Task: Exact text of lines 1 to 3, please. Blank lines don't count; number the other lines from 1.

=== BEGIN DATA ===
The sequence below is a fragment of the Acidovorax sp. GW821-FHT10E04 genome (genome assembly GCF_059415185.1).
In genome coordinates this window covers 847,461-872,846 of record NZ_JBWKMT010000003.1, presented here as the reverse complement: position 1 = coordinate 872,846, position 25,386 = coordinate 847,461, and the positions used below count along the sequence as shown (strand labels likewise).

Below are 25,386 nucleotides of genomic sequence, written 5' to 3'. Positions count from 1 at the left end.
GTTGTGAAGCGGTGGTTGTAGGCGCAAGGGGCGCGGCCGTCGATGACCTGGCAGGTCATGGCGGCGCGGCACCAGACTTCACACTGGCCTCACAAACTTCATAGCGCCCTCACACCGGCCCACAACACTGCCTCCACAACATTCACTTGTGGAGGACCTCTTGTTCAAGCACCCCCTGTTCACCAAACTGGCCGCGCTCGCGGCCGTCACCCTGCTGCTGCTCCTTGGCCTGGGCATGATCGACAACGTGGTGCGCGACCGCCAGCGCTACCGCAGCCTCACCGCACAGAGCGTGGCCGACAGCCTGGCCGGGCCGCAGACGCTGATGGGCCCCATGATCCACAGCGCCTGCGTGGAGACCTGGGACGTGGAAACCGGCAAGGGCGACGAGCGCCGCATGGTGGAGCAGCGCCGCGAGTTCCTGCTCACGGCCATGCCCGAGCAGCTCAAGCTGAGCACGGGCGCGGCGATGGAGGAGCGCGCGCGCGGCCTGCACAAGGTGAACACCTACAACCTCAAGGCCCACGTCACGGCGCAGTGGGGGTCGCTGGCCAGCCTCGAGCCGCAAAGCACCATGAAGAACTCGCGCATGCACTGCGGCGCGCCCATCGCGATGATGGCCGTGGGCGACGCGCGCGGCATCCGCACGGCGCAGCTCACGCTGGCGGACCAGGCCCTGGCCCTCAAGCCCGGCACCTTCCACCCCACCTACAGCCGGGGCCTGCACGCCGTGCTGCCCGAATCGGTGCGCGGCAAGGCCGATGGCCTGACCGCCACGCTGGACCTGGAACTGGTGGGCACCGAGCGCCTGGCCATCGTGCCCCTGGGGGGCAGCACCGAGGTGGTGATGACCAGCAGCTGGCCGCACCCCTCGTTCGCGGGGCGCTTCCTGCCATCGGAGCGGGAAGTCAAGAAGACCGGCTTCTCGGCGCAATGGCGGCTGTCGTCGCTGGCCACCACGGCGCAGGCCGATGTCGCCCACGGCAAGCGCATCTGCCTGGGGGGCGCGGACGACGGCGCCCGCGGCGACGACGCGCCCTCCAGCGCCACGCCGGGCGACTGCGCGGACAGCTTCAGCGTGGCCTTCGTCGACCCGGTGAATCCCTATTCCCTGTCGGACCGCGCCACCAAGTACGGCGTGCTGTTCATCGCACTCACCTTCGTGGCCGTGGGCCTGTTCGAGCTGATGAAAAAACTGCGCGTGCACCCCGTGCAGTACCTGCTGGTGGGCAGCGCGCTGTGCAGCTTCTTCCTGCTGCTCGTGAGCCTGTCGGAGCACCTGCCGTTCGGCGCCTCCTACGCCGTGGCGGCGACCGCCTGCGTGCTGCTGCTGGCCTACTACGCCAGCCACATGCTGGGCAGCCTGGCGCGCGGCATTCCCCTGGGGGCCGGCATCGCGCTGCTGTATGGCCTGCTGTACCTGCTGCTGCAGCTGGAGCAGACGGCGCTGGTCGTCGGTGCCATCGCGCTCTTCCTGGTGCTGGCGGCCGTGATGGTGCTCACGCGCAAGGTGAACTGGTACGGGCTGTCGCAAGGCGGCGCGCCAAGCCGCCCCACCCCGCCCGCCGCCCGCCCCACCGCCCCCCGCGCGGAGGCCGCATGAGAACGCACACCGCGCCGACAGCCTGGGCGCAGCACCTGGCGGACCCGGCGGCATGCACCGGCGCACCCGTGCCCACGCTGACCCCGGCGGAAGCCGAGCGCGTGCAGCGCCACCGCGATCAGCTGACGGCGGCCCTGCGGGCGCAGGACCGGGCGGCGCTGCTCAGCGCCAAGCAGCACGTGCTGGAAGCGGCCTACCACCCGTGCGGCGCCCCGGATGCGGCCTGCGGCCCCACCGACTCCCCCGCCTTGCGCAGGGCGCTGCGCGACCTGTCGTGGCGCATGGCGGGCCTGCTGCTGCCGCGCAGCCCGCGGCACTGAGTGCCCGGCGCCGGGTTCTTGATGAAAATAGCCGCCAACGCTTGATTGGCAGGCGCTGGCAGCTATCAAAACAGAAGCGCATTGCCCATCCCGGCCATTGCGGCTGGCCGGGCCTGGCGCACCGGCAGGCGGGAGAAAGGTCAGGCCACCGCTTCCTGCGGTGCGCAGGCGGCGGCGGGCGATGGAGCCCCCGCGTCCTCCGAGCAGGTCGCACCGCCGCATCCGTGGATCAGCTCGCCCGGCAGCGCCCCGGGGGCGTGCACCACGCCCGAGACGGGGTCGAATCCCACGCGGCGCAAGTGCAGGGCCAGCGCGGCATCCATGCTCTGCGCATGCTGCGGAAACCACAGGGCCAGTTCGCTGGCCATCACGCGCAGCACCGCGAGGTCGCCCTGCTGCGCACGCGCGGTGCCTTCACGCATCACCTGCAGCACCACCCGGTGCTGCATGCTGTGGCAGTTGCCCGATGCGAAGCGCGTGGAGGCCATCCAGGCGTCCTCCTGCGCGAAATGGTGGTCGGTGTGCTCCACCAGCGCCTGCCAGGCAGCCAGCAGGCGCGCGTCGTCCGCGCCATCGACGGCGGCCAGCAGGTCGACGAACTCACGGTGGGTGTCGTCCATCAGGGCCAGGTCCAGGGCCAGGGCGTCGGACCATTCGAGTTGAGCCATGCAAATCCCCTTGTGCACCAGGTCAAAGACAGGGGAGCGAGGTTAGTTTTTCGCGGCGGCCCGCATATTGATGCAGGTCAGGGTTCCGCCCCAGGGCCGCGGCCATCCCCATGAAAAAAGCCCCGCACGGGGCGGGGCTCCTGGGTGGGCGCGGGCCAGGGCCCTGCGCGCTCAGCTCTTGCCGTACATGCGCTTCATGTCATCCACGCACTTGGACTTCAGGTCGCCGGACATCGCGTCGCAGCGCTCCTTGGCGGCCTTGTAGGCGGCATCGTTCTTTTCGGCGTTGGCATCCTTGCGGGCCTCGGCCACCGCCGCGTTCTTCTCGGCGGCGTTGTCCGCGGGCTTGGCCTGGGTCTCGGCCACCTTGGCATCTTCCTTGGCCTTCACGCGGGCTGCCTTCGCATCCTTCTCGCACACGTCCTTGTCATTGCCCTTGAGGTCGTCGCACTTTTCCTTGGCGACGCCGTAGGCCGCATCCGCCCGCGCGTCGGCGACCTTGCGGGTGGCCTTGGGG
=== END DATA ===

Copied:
The sequence below is a fragment of the Acidovorax sp. GW821-FHT10E04 genome (genome assembly GCF_059415185.1).
In genome coordinates this window covers 847,461-872,846 of record NZ_JBWKMT010000003.1, presented here as the reverse complement: position 1 = coordinate 872,846, position 25,386 = coordinate 847,461, and the positions used below count along the sequence as shown (strand labels likewise).

Below are 25,386 nucleotides of genomic sequence, written 5' to 3'. Positions count from 1 at the left end.